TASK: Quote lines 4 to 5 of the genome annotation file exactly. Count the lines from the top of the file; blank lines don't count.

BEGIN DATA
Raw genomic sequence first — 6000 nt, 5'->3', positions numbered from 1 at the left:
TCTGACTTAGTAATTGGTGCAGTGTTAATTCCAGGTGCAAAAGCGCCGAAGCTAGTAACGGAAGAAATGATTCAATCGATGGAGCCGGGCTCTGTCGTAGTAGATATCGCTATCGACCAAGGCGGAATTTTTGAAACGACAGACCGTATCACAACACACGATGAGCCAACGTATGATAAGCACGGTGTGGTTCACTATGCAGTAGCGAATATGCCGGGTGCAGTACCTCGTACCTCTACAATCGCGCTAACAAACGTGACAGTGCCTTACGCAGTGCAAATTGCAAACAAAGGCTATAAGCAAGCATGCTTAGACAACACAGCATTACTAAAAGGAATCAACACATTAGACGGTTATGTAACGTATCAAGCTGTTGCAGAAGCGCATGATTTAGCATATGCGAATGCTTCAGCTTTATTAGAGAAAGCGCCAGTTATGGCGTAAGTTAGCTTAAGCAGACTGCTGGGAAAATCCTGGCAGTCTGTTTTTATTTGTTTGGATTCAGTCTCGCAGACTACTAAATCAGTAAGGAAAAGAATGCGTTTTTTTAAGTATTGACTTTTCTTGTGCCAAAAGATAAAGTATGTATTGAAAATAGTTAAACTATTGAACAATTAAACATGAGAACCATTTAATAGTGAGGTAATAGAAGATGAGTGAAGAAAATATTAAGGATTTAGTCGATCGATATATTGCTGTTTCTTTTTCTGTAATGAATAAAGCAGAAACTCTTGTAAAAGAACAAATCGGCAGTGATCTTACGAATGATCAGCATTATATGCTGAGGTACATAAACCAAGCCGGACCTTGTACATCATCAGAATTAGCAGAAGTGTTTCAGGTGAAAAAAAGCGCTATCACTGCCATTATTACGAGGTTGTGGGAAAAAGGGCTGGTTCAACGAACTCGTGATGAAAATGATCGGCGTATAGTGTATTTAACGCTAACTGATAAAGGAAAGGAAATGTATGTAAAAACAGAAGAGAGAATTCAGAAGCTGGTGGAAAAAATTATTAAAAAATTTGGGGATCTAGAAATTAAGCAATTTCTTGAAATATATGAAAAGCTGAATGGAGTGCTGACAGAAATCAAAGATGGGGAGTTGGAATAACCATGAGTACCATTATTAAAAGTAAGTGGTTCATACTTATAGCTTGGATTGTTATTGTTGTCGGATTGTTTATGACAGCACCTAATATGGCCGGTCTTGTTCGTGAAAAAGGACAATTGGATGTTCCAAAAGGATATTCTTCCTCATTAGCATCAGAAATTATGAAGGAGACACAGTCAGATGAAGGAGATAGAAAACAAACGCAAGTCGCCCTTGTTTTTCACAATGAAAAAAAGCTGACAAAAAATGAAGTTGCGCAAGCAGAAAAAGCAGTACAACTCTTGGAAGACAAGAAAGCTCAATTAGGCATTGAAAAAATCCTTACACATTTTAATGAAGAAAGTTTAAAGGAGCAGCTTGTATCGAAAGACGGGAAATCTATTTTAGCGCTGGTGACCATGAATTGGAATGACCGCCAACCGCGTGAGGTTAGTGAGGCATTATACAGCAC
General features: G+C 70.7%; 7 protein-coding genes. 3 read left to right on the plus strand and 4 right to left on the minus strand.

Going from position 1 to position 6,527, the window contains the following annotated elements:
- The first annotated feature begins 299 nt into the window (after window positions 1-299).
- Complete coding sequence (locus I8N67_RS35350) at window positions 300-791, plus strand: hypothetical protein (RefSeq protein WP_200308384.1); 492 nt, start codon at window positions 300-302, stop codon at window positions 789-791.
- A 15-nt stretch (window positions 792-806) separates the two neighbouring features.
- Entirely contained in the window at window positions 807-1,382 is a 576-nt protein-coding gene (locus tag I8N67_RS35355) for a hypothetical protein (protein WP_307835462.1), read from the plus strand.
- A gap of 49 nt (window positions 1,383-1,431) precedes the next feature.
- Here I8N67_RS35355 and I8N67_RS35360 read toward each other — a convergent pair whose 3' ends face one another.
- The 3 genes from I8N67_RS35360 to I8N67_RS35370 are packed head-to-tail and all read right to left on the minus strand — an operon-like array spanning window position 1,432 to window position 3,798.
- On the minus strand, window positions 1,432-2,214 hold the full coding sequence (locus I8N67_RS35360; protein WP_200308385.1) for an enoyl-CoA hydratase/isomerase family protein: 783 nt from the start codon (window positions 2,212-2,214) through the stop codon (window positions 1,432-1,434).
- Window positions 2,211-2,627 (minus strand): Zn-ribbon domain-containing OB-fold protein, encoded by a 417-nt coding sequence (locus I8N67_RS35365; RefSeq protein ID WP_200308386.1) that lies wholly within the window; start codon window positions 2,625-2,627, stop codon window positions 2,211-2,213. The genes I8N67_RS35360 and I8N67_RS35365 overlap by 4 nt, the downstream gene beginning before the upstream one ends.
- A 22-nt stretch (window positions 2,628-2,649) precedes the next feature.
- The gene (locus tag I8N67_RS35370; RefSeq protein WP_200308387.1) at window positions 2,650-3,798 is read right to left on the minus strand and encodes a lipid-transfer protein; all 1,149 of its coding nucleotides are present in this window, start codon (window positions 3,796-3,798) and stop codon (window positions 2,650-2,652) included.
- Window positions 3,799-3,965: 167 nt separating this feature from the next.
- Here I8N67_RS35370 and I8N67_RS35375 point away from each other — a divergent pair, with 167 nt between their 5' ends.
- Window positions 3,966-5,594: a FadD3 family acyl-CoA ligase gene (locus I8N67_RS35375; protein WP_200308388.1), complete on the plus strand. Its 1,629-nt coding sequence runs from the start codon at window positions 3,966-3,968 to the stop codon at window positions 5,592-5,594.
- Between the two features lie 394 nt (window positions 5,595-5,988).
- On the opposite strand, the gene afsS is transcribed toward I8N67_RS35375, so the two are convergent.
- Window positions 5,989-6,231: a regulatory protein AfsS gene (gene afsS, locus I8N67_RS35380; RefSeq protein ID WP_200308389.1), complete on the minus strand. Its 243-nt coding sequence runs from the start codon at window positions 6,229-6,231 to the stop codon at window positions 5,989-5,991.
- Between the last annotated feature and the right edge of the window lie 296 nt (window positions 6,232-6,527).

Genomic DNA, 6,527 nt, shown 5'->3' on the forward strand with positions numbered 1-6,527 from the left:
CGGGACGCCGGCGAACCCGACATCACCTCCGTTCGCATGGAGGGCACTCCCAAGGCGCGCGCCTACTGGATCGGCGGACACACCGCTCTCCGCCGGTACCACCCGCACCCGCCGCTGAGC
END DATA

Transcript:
Going from position 1 to position 6,527, the window contains the following annotated elements:
- The first annotated feature begins 299 nt into the window (after window positions 1-299).